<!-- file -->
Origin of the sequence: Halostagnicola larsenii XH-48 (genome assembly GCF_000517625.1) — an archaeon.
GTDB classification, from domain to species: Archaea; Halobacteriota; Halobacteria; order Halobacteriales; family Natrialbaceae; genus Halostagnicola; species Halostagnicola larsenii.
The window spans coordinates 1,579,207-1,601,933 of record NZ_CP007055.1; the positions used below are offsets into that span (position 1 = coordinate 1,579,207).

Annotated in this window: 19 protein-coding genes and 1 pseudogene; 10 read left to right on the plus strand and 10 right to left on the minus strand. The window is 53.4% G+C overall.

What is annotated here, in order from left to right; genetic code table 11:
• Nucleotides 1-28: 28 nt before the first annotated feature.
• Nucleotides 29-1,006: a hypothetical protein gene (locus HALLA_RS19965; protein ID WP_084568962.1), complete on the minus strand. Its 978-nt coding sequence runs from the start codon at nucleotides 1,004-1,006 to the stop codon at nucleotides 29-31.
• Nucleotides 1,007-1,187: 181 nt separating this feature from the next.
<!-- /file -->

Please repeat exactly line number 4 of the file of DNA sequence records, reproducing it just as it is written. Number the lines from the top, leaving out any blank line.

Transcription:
Annotated in this window: 19 protein-coding genes and 1 pseudogene; 10 read left to right on the plus strand and 10 right to left on the minus strand. The window is 53.4% G+C overall.